The abuse suffered by pop singer Rhianna, allegedly at the hands of fellow singer and longtime boyfriend Chris Brown, has put the issue of dating violence front and center before the nation’s teens. Blogs and entertainment sites are filled with conversations about what causes violence, when punishment is appropriate and how severe it should be, when forgiveness is the right choice, and much more. But as so often is the case, there’s one aspect of the issue that’s largely absent from the conversation.

Relationship abuse has many serious consequences and one of them can be harm to a woman’s reproductive health. Studies show that relationship or dating abuse can have reproductive health consequences, including unplanned pregnancy and exposure to sexually transmitted infections (STIs) and HIV/AIDS transmissions. This happens most often to young women.

In fact, girls who are victims of violence from dating partners are four to six times more likely than non-abused girls to become pregnant, according to the Harvard School of Public Health. One in three adolescents tested for sexually transmitted infections and HIV have experienced domestic violence.

Physical violence is not the only form of abuse facing young women today. Birth control sabotage and sexual coercion are insidious forms of abuse and control that occur much more often than many people realize.

One young woman, “Janey” shared her story of an abusive boyfriend. “Every time I would confront him about his lies and unfaithfulness, he would force himself on me sexually. He always refused to wear a condom and would act offended when I suggested he use one,” she said. Other forms of women’s contraception made Janey phsysically ill. When she would confront the boyfriend and try to end the relationship, he would become enraged and threaten her. She eventually became pregnant and was diagnosed repeatedly with STD’s even though he was her only partner. She was not able to end the relationship until she involved the police and attained an order of protection.

Janey’s story resonates with a lot of young women. It also belies the old stereotype that attributes unplanned pregnancies and STIs to promiscuity or irresponsible behavior. Abuse in relationships is intrinsically linked to women’s – especially young women’s -- reproductive health, and any serious attempt to reduce unplanned pregnancy and STI rates must help prevent this kind of abuse.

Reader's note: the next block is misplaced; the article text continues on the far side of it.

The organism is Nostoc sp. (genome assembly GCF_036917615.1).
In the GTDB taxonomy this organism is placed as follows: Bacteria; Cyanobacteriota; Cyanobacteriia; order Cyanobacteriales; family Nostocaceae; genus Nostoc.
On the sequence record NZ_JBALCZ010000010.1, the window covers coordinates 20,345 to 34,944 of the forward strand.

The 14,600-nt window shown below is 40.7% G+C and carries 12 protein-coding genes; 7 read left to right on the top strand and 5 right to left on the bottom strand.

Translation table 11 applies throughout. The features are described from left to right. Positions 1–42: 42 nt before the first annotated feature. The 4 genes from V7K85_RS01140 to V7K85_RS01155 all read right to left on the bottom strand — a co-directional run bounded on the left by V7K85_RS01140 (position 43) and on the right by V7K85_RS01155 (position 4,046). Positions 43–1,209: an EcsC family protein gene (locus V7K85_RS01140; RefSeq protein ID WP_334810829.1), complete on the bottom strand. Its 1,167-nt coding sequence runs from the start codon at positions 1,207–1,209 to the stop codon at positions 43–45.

States across the country are beginning to take notice. Texas recently adopted a law that requires school districts to define dating violence in school safety codes, following the 2003 stabbing death of Ortralla Mosley, 15, in a hallway of her Austin high school and the shooting death of Jennifer Ann Crecente, 18, two years ago. Rhode Island in 2007 adopted the Lindsay Ann Burke Act — prompted by the murder of a young woman by a former boyfriend; it requires school districts to teach students in grades 7 through 12 about dating abuse and healthy relationships.

The Family Violence Prevention Fund is holding a briefing on the Hill on Thursday, working with Congressional leaders to start, for the first time ever, making a link in public policy that mirrors the link between relationship abuse and women’s reproductive health issues.

The Violence Against Women Act (VAWA) of 2005 contained groundbreaking new initiatives including programs to train health care providers to assess patients for domestic violence and intervene to help those who are victims of abuse, encourage men to teach the next generation that violence is wrong, and provide crisis services for victims of rape and sexual assault.

But Congress has not yet funded many of the new prevention programs the law contains. That needs to change. President Obama created a White House Council on Women and Girls and one of its mandates is to help prevent violence against women. It won’t succeed unless Congress funds these new VAWA health programs, and we all begin to recognize the link between violence and women’s reproductive health.